Things that can increase the horse's heart rate include exercise, fear, pain, stress, and excitement. Also, infections and injuries can raise the horse's heart rate.
Most commonly, an elevated heart rate in horses is caused by colic or intestinal pain. These elevations can be mild to severe, and the amount of increase can be a sign of the severity of the horse's pain.

Also, the strength of the pulse can sometimes indicate other problems. If the pulse is weak or soft, it can be an indication that the heart isn't pumping forcefully enough. This can be a sign of heart disease.

When a horse is exercising, it will often have a hard or forceful pulse. This is a natural reaction and allows the heart to pump more blood and transport more oxygen to the muscles. However, a hard pulse can also be a reaction to some drugs or toxins, or can indicate certain diseases.

As with temperature, knowing your horse's usual resting heart rate and pulse strength can help you to distinguish whether or not there is a problem.

Also, owners who are interested in improving their horse's physical conditioning may wish to make note of the horse's rate of return, after exercise, to its normal resting pulse. This measurement is the single best indicator of the horse's fitness. Being able to check your horse's pulse is an excellent way to monitor the effectiveness of your horse's training and fitness regime.

How to check the respiration

When checking your horse's respiration rate, it's important to note that your horse's inhalations should take roughly the same amount of time as its exhalations. The horse's respirations can be counted in three ways--watching the horse's nostrils move as it breathes, watching the horse's torso for the movement of the ribcage and belly, or by listening at its trachea or windpipe. This is called auscultation.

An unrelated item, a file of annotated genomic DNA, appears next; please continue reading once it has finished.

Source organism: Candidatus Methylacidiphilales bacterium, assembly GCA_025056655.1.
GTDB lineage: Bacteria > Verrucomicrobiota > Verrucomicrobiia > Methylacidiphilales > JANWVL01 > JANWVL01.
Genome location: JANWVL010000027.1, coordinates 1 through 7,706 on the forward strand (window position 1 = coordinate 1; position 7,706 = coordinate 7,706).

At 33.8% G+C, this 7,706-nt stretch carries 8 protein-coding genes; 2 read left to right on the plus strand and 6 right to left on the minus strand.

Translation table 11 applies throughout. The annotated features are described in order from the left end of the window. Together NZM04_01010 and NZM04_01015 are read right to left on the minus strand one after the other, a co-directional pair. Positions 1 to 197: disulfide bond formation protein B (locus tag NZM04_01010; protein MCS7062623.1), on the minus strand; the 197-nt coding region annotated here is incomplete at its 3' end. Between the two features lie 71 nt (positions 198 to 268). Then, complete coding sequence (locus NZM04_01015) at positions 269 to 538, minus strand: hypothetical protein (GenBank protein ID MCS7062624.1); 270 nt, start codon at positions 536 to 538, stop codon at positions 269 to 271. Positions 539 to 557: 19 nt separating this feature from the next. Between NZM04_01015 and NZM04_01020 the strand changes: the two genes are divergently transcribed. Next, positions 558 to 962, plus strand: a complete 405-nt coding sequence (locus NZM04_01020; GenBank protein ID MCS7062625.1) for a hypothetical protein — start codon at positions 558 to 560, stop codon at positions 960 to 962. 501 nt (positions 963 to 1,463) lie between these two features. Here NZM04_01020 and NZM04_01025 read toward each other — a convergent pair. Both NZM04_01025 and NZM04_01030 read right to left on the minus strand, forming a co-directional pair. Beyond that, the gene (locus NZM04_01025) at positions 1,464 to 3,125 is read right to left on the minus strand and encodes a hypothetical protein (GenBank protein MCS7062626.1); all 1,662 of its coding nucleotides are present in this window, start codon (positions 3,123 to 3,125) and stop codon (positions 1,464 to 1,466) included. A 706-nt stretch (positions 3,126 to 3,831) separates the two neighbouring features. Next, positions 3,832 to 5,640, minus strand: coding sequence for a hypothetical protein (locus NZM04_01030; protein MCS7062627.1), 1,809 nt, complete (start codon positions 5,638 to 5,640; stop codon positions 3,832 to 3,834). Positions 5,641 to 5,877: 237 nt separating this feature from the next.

You have probably watched your veterinarian auscultate various areas of your horse using a stethoscope. You can do the same thing by simply placing your ear against your horse's neck to listen for the sound of the air moving through the trachea or lungs. However, caution should be used when doing this. If your horse is well and calm, this is relatively safe. If your horse is ill, injured, or stressed, it may be less tolerant of your nearness.
Again, you can listen for fifteen seconds and multiply the number of respirations by four to achieve the number of breaths per minute. Normally, a horse will breathe between 8 and 10 times per minute.

If your horse shows a high respiratory rate, it can indicate several things. Pain, excitement, stress, fever (which you can now check for), or infection can all cause an increase in the respiratory rate.

If the horse has an upper respiratory infection (a 'head cold'), the thick mucous in the trachea and sinuses can increase respiration and make it more difficult for your horse to breathe. Just like a human with a stuffy nose, allergies and heaves can make it more difficult for the horse to breathe. This can easily be heard, even without a stethoscope.
By learning how to measure your horse's temperature, pulse, and respirations, becoming familiar with its resting, healthy measurements, and knowing its usual gum color and gut sounds, you will be more familiar with its basic health condition. More importantly, you'll be much more likely to be able to spot a problem and can notify your veterinarian early, potentially avoiding more serious and costly issues from developing.

When you can tell your veterinarian these vital signs over the phone during a consultation or emergency, the veterinarian will have a more complete picture of what is happening with your horse. This means you will receive more accurate and helpful treatment for your horse.

Read the next horse health tips article on Heat stress.